by Justin Stokes

Call Me Lucky
Director: Bobcat Goldthwait

The importance of the “joke” is to help bear the pains and tragedies thrown our way in life. The ability to overcome said pain comes from a re-channeling of negative energy into something positive.

Call Me Lucky, a documentary by comedic peripheral-visionary Bobcat Goldthwait, tells the unheard story of Barry Crimmins. Crimmins was a rising comedy star of the early 1980s who paved his own way for standup entertainment by booking shows that would launch the careers of many of today’s recognizable comics. Known for his sharp, angry wit and educating club audiences to the intellectual crimes committed by society and the government, Crimmins own personal trauma made itself publicly known in a bombshell confession. Words turn to action in later years, however, when Crimmins later switches audiences, going into the world of advocacy for a problem previously unheard of in the days of the world wide web.

For me, this is easily one of the best documentaries of the year. It’s a fresh welcome to a satirical mind who was so far ahead of the game that they might have to change the rules because of him. Goldthwait wondrously mixes archival footage with zany animated sequences, present day scenes, and interviews that pop right from the screen. The story changes emotional frequencies several times, effecting hysterical laughter, core-wrenching shock, and finally a cheering for the underdog.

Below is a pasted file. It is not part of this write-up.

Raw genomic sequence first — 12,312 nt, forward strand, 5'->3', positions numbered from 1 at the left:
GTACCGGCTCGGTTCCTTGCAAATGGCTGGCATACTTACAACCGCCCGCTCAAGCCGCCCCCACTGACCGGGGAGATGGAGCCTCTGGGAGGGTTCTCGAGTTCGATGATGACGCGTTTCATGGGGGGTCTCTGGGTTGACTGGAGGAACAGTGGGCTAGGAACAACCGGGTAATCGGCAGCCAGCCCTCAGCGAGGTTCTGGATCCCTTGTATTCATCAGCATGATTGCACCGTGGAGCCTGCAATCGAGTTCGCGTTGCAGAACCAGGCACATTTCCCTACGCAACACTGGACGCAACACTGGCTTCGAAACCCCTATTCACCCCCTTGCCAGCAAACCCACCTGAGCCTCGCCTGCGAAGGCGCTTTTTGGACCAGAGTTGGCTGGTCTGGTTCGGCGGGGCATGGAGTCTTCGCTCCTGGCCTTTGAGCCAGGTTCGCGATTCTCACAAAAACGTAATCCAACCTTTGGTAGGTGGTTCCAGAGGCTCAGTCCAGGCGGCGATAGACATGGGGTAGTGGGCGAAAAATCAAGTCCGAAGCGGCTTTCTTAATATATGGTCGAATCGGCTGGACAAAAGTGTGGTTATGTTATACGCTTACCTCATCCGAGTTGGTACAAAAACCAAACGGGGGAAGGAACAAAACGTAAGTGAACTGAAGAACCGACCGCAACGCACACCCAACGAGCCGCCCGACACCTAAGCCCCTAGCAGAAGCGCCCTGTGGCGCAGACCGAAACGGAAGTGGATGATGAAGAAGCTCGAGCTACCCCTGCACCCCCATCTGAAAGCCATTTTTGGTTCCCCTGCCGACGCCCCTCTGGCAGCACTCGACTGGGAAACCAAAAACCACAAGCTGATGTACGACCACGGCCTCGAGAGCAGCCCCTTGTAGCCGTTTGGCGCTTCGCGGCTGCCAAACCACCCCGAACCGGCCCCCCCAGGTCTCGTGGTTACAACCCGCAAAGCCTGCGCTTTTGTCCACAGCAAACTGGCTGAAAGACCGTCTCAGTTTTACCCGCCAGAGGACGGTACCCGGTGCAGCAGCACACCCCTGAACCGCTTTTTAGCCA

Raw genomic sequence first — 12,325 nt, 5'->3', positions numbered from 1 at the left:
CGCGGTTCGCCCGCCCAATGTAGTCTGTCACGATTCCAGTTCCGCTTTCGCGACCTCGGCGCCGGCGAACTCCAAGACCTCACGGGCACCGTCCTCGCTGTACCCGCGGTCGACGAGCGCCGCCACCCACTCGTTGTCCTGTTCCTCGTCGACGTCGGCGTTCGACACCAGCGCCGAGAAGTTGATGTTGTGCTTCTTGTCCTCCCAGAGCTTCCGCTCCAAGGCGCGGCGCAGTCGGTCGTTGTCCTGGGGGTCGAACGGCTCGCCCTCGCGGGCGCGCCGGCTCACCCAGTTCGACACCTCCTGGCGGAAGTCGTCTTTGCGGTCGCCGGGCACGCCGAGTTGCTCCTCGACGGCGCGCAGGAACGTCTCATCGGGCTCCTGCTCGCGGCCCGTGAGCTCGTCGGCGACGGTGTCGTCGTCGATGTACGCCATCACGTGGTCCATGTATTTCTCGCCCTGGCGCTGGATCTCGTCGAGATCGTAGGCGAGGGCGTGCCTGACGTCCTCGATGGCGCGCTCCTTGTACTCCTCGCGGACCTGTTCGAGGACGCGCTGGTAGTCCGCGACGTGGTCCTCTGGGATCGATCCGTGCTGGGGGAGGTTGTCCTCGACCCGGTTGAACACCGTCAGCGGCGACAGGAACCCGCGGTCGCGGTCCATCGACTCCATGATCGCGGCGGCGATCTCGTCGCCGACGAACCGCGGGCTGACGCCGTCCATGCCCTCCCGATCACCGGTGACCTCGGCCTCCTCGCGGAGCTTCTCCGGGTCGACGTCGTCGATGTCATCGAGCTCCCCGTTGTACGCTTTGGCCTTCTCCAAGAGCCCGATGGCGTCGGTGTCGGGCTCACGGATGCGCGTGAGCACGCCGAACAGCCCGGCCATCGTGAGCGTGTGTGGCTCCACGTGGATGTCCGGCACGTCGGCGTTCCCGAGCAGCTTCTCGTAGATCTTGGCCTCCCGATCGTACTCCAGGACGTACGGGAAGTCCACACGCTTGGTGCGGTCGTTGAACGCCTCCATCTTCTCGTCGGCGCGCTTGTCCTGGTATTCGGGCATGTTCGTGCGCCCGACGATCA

This seems to be the best time to tell a story like this. The performers whose careers were launched by Crimmins are now big enough to carry the necessary gravitas and “return the favor” to their backstage father figure. But audiences are also at a point where the significance of the internet and the ability to balance starkly different emotions become recognized. It also helps that the film’s director got his start as an entertainer, bringing a history and respect no one else could pull off.

Initially funded by the late Robin Williams, the film features a phenomenal post credits cameo on top of interviews with Steven Wright, Margaret Cho, Marc Maron, Patton Oswalt, and countless other notables of the comedy sphere. It’s a must-see film for even casual fans of the joke. Highly recommendable.

For more information about Call Me Lucky visit the film’s website.

Pin It on Pinterest